Warden Amanda Mombourquette noted about Mr. Griffiths, “I’ve been working in the field of economic development for over 20 years, and have been fortunate to hear many inspirational speakers along the way. In my experience, Doug Griffiths delivers one of the most compelling and clear messages that I have heard yet – one that we can all relate to, and one that compels us to take action. If you have an interest in the long-term prosperity of our communities, this is an event you will not want to miss!”

Tickets for the Unama’ki – Cape Breton Business Dinner are now available for $35 + HST and can be purchased at: Tickets are limited to spacing, and early registration is recommended.


Media Contact:
Jeremy Martell, Director of Communications
Cape Breton Partnership
(902) 631-5442

About the Cape Breton Partnership:
The Cape Breton Partnership is Unama’ki – Cape Breton’s private sector-led economic development organization that supports companies and entrepreneurs by promoting our island as a great place to live, work, and invest; growing a culture that values and celebrates creativity, innovation, and entrepreneurship; and connecting entrepreneurs and companies to the resources they need to succeed. For more information, visit

Editor’s Note: The English copy will follow below. La copie anglaise suivra ci-dessous.

(Publié à l’origine dans Le Courrier de la Nouvelle-Écosse le 21 avril 2023)

Imaginez-vous… Nous sommes à la mi-avril et Apollo 13 est lancé dans le but du retour sur la lune. La mission n’est pas une réussite et les astronautes doivent revenir sur Terre. Personne ne célèbre cette mission ratée, mais 5 jours plus tard, 20 millions de personnes se réunissent autour de la Terre pour célébrer la Terre !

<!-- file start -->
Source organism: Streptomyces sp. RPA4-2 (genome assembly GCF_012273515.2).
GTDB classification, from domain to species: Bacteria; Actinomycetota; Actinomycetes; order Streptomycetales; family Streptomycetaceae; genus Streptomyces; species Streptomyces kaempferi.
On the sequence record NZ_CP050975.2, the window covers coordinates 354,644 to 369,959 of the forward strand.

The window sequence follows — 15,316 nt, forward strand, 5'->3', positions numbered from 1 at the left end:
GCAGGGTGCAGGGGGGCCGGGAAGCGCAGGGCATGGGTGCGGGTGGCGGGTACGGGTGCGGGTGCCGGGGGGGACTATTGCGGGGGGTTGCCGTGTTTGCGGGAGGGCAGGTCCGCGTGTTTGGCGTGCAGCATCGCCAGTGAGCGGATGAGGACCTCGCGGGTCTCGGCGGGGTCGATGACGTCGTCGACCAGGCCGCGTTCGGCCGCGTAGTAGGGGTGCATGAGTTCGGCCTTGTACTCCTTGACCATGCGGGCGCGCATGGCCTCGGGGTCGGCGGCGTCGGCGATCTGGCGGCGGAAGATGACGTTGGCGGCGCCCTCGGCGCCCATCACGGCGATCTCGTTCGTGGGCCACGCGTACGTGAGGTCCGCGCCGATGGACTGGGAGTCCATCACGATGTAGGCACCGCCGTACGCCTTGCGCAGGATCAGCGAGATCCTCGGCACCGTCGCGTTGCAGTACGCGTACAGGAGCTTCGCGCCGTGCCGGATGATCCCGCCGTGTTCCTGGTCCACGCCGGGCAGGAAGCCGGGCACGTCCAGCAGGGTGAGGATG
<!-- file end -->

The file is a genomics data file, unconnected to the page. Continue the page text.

En effet, le 22 avril 1970 a été la première fois que la Journée de la Terre a été célébrée. Selon le National Geographic (2022), c’est un diplômé de l’Université Harvard, Denis Hayes et le Sénateur du Wisconsin, Sénateur Gaylord Nelson, qui ont organisé la première Journée de la Terre.

Pourquoi la date du 22 avril ? Effectivement, il s’agissait d’une date après l’année universitaire (après les examens), mais avant des fêtes majeures comme le congé de printemps aux États-Unis (Spring Break) et Pâques, par exemple. De plus, il s’agit d’une date au printemps qui faisait en sorte que la météo serait fort probablement idéale pour des activités en plein air. Depuis ce temps, près de 190 pays appuient et célèbrent la Journée de la Terre toutes les années.

Lors de la première édition de la Journée de la Terre aux États-Unis, il y a eu 20 millions de participants, en grande partie des étudiants universitaires. 20 ans plus tard, les célébrations de la Journée de la Terre organisées par Hayes ont réuni plus de 200 millions de participants à travers plus de 140 pays – toute une célébration !

Aujourd’hui, plusieurs organismes participent aux célébrations de la Journée de la Terre. Il y a un organisme international, EARTHDAY.ORG, qui en est un exemple. Cet organisme regroupe plus de 190 pays participants. Au niveau national, il existe aussi l’organisme Earth Day Canada, ou Jour de la Terre Canada. Ainsi, pour ces organismes, les efforts et célébrations en lien avec la Journée de la Terre ont lieu le 22 avril annuellement, mais aussi à tous les jours de l’année.